The Australian Automotive Aftermarket Association (AAAA) supports the call by Australian Motoring Enthusiast Party Senator Ricky Muir for greater legal protection for owners of new vehicles that prove consistently unreliable.
Senator Ricky Muir is backing moves by the Consumer Action Law Centre and the Public Defender to examine vehicle manufacturer conduct in cases when consumers have new vehicles that breakdown repeatedly.
AAAA Executive Director Stuart Charity said the demand for improved regulation to ensure vehicles are safe and fit for purpose aligns with the Association’s consumer protection policies. “AAAA has long advocated that the clarity and strength of consumer protection written into vehicle warranties must be improved,” he said.
“In particular, the AAAA has pressed successive Federal Governments for more robust policing of warranty performance by vehicle manufacturers and their dealers.
“We now welcome the drive for a law that defines a lemon as a vehicle that has been repaired three times by the manufacturer or importer, yet still has a defect, or if the vehicle is out of service for 20 or more days in total due to defects.
“The AAAA also supports the view that the Australian Competition and Consumer Commission (ACCC) probe into car manufacturer behaviour in meeting their consumer guarantee obligations. We believe the onus of proof should be reversed, so the burden of proof falls on the manufacturer or dealer to prove that the vehicle is of acceptable quality and fit for purpose.
“Our position is that if a vehicle has a major failure or repeated failures, the consumer should have the right to choose between a refund or a replacement.
“Such policies would eliminate cases where vehicles are repeatedly presented for repairs yet are never really reliable and fit for purpose. Vehicle makers would be encouraged not to rush new models to market without appropriate testing . . . there have been concerning signs of this in recent years.
“Australian car manufacturing will end in about two years making our nation totally reliant on imports. Australian consumers should not be used as test markets by international manufacturers.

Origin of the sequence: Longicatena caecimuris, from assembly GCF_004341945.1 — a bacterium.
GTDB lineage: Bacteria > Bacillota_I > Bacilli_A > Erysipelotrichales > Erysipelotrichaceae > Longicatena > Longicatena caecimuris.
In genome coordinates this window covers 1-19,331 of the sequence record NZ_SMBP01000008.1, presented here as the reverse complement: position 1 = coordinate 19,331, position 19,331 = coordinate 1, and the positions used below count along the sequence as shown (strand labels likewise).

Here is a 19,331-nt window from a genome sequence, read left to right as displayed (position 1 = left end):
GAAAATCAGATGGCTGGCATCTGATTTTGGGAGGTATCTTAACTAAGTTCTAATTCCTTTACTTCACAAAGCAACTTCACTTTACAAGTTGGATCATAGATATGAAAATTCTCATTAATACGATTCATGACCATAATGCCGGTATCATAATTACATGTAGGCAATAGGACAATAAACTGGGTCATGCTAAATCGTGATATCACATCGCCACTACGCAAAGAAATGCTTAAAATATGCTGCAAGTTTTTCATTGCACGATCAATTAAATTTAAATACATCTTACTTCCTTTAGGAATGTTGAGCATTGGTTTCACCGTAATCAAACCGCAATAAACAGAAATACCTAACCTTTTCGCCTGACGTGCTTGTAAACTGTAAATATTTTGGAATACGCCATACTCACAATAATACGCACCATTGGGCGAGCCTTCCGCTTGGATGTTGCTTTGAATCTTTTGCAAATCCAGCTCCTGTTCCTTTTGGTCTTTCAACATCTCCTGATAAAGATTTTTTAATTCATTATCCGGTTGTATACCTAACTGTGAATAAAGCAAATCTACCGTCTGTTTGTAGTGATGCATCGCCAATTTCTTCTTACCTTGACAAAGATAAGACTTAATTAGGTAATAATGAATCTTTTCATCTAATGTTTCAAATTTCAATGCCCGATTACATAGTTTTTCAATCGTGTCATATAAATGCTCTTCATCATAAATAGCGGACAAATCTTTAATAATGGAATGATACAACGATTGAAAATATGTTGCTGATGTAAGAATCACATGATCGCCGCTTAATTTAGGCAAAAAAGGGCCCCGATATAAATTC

“We encourage the ACCC to act quickly to make consumer protection more robust,” said Stuart Charity.
In June 2014, AAAA sent a detailed submission to the ACCC about the trend by car makers to offer so-called ‘capped price’ servicing.
In February 2015, the ACCC found that beginning in 2012, Kia made statements on its website and in other promotional material, which represented to consumers that the ‘capped price applicable for each service is the maximum you will pay for your scheduled service’.
However, prior to the ACCC’s intervention, Kia’s terms and conditions allowed scheduled service prices to be amended at any time and these prices had been changed by Kia four times since 2012.
The ACCC considered that Kia’s advertising of its capped price servicing offer was likely to amount to a misleading representation to consumers in contravention of the Australian Consumer Law.
The AAAA Choice of Repairer advocacy launched in 2009 includes representation in critical consumer issues, including vehicle data sharing, telematics, warranties and servicing offers.
“We will continue to pursue policies promoting open competition and protecting consumer rights from policies and behaviours implemented by global players that may prejudice Australian consumers’ rights. We see the drive for a ‘lemon law’ to be consistent with our policies,” said Stuart Charity.